Manitoba buried in epic snowstorm, 70 cm possible for some
Friday, October 11th 2019, 8:13 pm - Closed roads, snapped trees, downed power lines, and thundersnow. Things are really ramping up in southern Manitoba
Parts of Manitoba are just about vanishing beneath a winter storm that would be considered extreme even if it weren't unusually early. Friday featured the worst of the storm, but there are still more than a few flakes to fall into Saturday, while other parts of the province are in for torrential downpours.
More on the timing of this system and just how much snow this system threatens, below.
Canada's Thanksgiving weekend forecast: You may need to plan ahead
- Lighter snow Saturday, though still significant for some areas
- Persistent winds will make for lingering blizzard conditions
- Areas east of Winnipeg to see heavy downpours through Saturday, rainfall warnings in effect
- Stay up-to-date on the ALERTS in your area
WATCH BELOW: TIMING OUT THE SNOW AND WINDS
Friday featured the worst effects of this epic winter storm, with still some effects lingering into Saturday.
Power outages and downed trees were widely reported, with gusty winds and accumulating snow making for dangerous travel conditions and power outages.
Travel will still be very difficult by Saturday. Several major roads west of Winnipeg, including the Trans-Canada Highway, were closed outright Friday evening, with still others reported as partially or fully covered with snow.
WATCH BELOW: MOST CANADIAN THING TO DO WHEN STUCK IN A SNOW-CAUSED ROAD CLOSURE
The greatest snow accumulations will likely be between the North Dakota border and Highway 1, between Brandon and Portage la Prairie where 50+ cm is possible through Saturday.
Areas closer to the Red River, including the city of Winnipeg, could also get between 10-25 cm of wet snow. Accumulations of 20-30 cm will extend westward into Saskatchewan and slowly diminish to zero in Regina.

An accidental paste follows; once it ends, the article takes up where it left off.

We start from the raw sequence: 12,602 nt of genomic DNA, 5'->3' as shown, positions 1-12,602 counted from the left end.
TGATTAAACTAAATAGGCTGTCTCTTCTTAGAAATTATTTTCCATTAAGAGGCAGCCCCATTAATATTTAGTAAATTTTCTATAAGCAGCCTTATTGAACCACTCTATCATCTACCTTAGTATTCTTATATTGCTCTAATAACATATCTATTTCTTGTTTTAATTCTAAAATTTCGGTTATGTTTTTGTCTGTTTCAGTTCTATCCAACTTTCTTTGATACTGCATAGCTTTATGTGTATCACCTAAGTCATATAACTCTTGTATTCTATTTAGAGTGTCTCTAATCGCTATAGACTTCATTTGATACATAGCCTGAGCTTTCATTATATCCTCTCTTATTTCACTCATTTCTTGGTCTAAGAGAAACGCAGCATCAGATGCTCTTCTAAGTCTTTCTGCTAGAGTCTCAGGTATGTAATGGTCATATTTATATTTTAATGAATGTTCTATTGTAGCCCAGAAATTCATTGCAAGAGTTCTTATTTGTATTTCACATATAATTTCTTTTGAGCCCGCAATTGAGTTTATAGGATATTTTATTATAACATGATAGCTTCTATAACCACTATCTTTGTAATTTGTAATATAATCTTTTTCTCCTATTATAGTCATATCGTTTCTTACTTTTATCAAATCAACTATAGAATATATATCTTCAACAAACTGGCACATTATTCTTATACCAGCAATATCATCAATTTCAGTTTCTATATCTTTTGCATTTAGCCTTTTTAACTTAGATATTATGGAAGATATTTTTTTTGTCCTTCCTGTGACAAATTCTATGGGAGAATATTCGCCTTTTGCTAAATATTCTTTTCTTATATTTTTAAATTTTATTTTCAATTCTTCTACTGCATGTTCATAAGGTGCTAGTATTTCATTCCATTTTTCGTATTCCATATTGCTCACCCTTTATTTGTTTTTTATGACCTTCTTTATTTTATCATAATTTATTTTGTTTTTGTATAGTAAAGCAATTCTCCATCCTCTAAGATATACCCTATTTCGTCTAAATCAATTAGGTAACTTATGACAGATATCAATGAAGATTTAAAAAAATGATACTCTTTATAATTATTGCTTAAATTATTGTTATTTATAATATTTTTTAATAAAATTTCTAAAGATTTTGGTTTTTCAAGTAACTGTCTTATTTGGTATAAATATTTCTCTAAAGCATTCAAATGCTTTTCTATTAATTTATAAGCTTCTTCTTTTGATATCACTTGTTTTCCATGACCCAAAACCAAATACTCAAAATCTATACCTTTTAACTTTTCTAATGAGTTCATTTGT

"Through Saturday, snowfall intensity will be a little lighter, but still ongoing, mainly west of Winnipeg," Weather Network meteorologist Nadine Hinds-Powell. "Through Sunday and Monday, conditions will be much improved, with widely scattered wrap-around light rain/snow mix as the low continues to weaken into northwestern Ontario."
Strong winds will also continue through Saturday, gusting in the 40-60 km/h range Saturday. This may result in lingering blizzard-like conditions south of Lake Manitoba and along the Trans-Canada Highway.
THOUSANDS WITHOUT POWER AS HEAVY, WET SNOW TAKES DOWN TREES AND POWERLINES
Despite ongoing efforts by Manitoba Hydro, the number of customers without power was up and down Friday. By 7 p.m. Friday night, Manitoba Hydro reported almost 50,000 customers were in the dark with roughly 14,000 outages in Winnipeg alone. That's as wet snow and gusty winds take a toll on tree branches and powerlines.
"If you see a damaged or fallen power line, stay away and call 911," Manitoba Hydro tweeted on Thursday. "Treat all lines as energized. Stay away from them or anything they touch."
WATCH BELOW: POWER LINES FLASH IN MANITOBA
If the snow wasn't enough, east of Winnipeg and across northwestern Ontario, heavy rain will be the concern with the same system. That's as a mild southeast flow on the east side of the low will keep the region above freezing through the weekend.
"The heaviest rain will be through Lake of Woods where 50-70 mm is expected by Saturday, meanwhile less than 20 mm is expected east of Dryden and towards Thunder Bay, where locally higher amounts are expected along the Lake Superior shore," says Weather Network meteorologist Kevin MacKay.